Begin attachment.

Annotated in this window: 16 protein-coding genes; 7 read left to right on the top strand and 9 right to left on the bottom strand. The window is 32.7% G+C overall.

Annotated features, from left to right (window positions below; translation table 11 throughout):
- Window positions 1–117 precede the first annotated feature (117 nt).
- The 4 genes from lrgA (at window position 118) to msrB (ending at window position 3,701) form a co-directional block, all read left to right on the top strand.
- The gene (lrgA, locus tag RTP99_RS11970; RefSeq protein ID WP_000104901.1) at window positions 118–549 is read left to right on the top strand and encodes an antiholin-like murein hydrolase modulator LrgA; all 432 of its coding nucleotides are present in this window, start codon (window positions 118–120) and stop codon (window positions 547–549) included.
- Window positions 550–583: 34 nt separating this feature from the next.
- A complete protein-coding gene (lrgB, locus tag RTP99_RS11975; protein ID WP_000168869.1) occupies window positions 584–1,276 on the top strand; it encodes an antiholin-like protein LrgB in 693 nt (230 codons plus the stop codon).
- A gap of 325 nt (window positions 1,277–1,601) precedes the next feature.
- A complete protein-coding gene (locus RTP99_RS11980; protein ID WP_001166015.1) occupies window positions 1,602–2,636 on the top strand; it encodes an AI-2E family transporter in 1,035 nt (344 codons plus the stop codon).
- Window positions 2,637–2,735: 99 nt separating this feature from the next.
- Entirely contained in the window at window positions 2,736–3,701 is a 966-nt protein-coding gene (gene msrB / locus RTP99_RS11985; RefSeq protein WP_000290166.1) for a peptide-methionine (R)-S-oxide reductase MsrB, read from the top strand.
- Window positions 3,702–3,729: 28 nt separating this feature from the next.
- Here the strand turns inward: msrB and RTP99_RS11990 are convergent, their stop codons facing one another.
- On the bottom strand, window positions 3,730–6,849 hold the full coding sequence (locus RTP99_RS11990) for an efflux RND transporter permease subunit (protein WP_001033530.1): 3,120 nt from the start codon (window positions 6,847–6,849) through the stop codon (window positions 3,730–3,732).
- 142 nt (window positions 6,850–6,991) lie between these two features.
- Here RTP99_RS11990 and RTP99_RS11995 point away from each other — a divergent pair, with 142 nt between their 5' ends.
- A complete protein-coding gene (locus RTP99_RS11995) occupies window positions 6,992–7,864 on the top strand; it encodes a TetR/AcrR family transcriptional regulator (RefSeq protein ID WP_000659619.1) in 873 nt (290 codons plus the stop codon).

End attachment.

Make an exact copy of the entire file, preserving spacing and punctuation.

Annotated in this window: 16 protein-coding genes; 7 read left to right on the top strand and 9 right to left on the bottom strand. The window is 32.7% G+C overall.

Annotated features, from left to right (window positions below; translation table 11 throughout):
- Window positions 1–117 precede the first annotated feature (117 nt).
- The 4 genes from lrgA (at window position 118) to msrB (ending at window position 3,701) form a co-directional block, all read left to right on the top strand.
- The gene (lrgA, locus tag RTP99_RS11970; RefSeq protein ID WP_000104901.1) at window positions 118–549 is read left to right on the top strand and encodes an antiholin-like murein hydrolase modulator LrgA; all 432 of its coding nucleotides are present in this window, start codon (window positions 118–120) and stop codon (window positions 547–549) included.
- Window positions 550–583: 34 nt separating this feature from the next.
- A complete protein-coding gene (lrgB, locus tag RTP99_RS11975; protein ID WP_000168869.1) occupies window positions 584–1,276 on the top strand; it encodes an antiholin-like protein LrgB in 693 nt (230 codons plus the stop codon).
- A gap of 325 nt (window positions 1,277–1,601) precedes the next feature.
- A complete protein-coding gene (locus RTP99_RS11980; protein ID WP_001166015.1) occupies window positions 1,602–2,636 on the top strand; it encodes an AI-2E family transporter in 1,035 nt (344 codons plus the stop codon).
- Window positions 2,637–2,735: 99 nt separating this feature from the next.
- Entirely contained in the window at window positions 2,736–3,701 is a 966-nt protein-coding gene (gene msrB / locus RTP99_RS11985; RefSeq protein WP_000290166.1) for a peptide-methionine (R)-S-oxide reductase MsrB, read from the top strand.
- Window positions 3,702–3,729: 28 nt separating this feature from the next.
- Here the strand turns inward: msrB and RTP99_RS11990 are convergent, their stop codons facing one another.
- On the bottom strand, window positions 3,730–6,849 hold the full coding sequence (locus RTP99_RS11990) for an efflux RND transporter permease subunit (protein WP_001033530.1): 3,120 nt from the start codon (window positions 6,847–6,849) through the stop codon (window positions 3,730–3,732).
- 142 nt (window positions 6,850–6,991) lie between these two features.
- Here RTP99_RS11990 and RTP99_RS11995 point away from each other — a divergent pair, with 142 nt between their 5' ends.
- A complete protein-coding gene (locus RTP99_RS11995) occupies window positions 6,992–7,864 on the top strand; it encodes a TetR/AcrR family transcriptional regulator (RefSeq protein ID WP_000659619.1) in 873 nt (290 codons plus the stop codon).